The Obama administration is directing states to show how they will ensure that all students have equal access to high-quality teachers, with a sharp focus on schools with a high proportion of the poor and racial minorities.
In a letter to state superintendents released Monday, Deborah S. Delisle, an assistant secretary at the Department of Education, said states must develop plans by next June that make sure that public schools comply with existing federal law requiring that “poor and minority children are not taught at higher rates than other children by inexperienced, unqualified or out-of-field teachers.”
States last submitted plans to address such inequities in 2006, but data shows that large disparities persist.
“It is important to remind our states that one step in front of the other is the way to begin to deliver for all our students,” said Catherine Lhamon, assistant secretary for civil rights, in a conference call with reporters. “We are all dismayed by the lack of compliance and lack of satisfaction and delivery on this point.”
The Education Department will send each state data collected by the department’s Office for Civil Rights showing rates of teacher experience, certification, absenteeism and salary by school as well as student access to taxpayer-funded preschool and advanced courses in math and science.
The administration is also urging states to look at teacher evaluations to determine whether those who receive lower ratings are disproportionately assigned to schools with high proportions of racial minorities and students in poverty.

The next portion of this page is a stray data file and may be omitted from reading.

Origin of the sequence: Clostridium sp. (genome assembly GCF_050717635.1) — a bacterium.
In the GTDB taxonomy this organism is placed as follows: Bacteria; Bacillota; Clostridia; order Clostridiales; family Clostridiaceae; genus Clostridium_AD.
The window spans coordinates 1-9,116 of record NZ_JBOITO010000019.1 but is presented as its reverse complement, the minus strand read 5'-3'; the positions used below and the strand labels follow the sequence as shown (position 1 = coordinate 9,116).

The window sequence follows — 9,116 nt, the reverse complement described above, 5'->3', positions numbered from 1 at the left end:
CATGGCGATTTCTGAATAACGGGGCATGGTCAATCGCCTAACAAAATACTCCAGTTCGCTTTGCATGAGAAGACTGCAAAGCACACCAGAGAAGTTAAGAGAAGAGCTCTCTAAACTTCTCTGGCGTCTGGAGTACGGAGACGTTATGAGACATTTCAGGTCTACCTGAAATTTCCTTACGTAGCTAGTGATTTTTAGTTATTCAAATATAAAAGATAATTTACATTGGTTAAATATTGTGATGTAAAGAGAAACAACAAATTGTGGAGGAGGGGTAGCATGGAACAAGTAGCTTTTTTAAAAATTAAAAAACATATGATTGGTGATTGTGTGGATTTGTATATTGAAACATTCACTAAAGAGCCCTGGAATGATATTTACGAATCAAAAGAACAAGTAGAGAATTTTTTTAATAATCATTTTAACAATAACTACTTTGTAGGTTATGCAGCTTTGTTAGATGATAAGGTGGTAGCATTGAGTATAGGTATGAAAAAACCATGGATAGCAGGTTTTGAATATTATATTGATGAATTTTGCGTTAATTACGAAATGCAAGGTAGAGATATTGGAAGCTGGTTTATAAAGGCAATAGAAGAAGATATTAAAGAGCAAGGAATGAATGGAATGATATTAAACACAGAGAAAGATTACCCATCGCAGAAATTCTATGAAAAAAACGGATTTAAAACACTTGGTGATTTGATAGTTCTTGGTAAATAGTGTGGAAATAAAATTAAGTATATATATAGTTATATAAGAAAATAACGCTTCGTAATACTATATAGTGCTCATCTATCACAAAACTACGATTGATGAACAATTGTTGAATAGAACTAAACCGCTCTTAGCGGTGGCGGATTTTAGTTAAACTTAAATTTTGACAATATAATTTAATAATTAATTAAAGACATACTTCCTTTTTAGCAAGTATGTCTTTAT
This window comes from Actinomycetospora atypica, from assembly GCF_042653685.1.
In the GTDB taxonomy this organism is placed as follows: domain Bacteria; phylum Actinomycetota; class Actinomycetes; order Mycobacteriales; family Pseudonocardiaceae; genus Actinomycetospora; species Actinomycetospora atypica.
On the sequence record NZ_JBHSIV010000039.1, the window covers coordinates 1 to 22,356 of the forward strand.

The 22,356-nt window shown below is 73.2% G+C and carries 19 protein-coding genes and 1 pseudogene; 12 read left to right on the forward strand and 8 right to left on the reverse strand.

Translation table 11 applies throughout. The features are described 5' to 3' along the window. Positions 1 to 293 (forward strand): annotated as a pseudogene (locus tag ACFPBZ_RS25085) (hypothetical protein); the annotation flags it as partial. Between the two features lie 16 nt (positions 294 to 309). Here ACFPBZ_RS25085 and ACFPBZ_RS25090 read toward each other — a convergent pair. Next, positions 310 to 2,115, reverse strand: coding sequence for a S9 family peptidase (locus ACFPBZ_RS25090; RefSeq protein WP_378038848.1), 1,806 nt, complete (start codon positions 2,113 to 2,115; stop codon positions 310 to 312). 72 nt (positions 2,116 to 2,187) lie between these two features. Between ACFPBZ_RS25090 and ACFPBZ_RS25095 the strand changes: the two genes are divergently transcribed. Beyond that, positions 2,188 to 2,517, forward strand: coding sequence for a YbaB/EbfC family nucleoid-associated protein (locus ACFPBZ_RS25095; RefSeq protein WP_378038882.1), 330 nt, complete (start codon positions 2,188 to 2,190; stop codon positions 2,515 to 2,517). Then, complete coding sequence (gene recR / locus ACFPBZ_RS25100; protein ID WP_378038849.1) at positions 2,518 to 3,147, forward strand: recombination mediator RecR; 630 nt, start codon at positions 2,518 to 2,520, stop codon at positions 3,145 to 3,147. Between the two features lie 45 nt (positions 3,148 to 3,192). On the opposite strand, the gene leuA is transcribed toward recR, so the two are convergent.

But the only requirement of states is that they ensure that teachers are equitably distributed based on experience and credentials.
Education advocates said such measures could limit improvements in the quality of instruction in struggling schools.
“There are going to be inexperienced teachers who are quite effective,” said Timothy Daly, the president of TNTP, formerly the New Teacher Project, a nonprofit that recruits teachers, “and there are going to be some experienced teachers who are quite ineffective.”
In an increasingly rare show of agreement with the Obama administration, Randi Weingarten, the president of theAmerican Federation of Teachers, the country’s second largest teachers’ union, welcomed the guidance.
“We’re supporting this process because the rhetoric around this process has changed from ‘Just come up with the data and we will sanction you if the data doesn’t look right,’ ” Ms. Weingarten said in a telephone interview, “to ‘What’s the plan to attract and support and retain qualified and well-prepared teachers for the kids who need it most.’ ”
But other education advocates said they were concerned that the guidance could lack teeth. “The very real risk is that this just becomes a big compliance paperwork exercise,” said Daria Hall, K-12 policy director at the Education Trust, a nonprofit group that advocates for racial minority students and low-income children, “and nothing actually happens on behalf of kids.”
Terry Holliday, Kentucky’s commissioner of education, said states could set policies that would make some federal funding contingent on districts complying with the guidance. “The feds, kind of between the lines, are saying, ‘States, we want you to take more action’ ” and “ ‘You can certainly utilize all of these federal funding streams to incentivize or penalize.’ ”
School administrators said that given union contracts and other factors, simply looking at how teachers are placed is not sufficient.
It is not enough to “just find the best teachers and best principals and put them where they need to be,” said Joshua Starr, superintendent of Montgomery County Public Schools in Maryland. He said districts needed to think about creating supportive school cultures.
“A teacher works in an ecosystem,” he said.